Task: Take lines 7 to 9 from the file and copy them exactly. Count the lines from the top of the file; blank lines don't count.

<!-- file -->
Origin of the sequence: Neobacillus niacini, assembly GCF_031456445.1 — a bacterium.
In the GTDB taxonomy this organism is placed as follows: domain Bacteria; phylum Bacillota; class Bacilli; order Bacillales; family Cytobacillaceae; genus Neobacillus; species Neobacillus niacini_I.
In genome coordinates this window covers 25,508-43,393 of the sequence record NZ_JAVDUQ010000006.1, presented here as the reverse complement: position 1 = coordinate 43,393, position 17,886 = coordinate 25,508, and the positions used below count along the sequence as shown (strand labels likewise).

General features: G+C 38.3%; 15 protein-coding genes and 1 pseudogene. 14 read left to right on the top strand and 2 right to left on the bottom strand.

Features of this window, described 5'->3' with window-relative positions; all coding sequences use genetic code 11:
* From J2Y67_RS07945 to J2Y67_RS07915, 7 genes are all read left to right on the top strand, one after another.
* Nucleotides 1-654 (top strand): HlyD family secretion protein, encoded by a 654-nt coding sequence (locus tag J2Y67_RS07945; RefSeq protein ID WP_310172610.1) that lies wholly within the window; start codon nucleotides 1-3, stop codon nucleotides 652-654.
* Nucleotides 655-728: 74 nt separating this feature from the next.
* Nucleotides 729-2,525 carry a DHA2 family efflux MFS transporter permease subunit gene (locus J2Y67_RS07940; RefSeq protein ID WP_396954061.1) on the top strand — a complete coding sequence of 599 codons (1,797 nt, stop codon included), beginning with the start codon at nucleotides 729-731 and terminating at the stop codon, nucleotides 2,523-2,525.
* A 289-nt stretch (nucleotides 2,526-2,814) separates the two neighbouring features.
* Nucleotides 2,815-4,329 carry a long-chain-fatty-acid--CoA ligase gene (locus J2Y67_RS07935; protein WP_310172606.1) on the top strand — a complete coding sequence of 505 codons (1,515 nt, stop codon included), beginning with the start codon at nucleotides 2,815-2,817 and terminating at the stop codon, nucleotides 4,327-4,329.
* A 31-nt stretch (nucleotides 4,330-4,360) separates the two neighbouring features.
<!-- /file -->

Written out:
* Nucleotides 1-654 (top strand): HlyD family secretion protein, encoded by a 654-nt coding sequence (locus tag J2Y67_RS07945; RefSeq protein ID WP_310172610.1) that lies wholly within the window; start codon nucleotides 1-3, stop codon nucleotides 652-654.
* Nucleotides 655-728: 74 nt separating this feature from the next.
* Nucleotides 729-2,525 carry a DHA2 family efflux MFS transporter permease subunit gene (locus J2Y67_RS07940; RefSeq protein ID WP_396954061.1) on the top strand — a complete coding sequence of 599 codons (1,797 nt, stop codon included), beginning with the start codon at nucleotides 729-731 and terminating at the stop codon, nucleotides 2,523-2,525.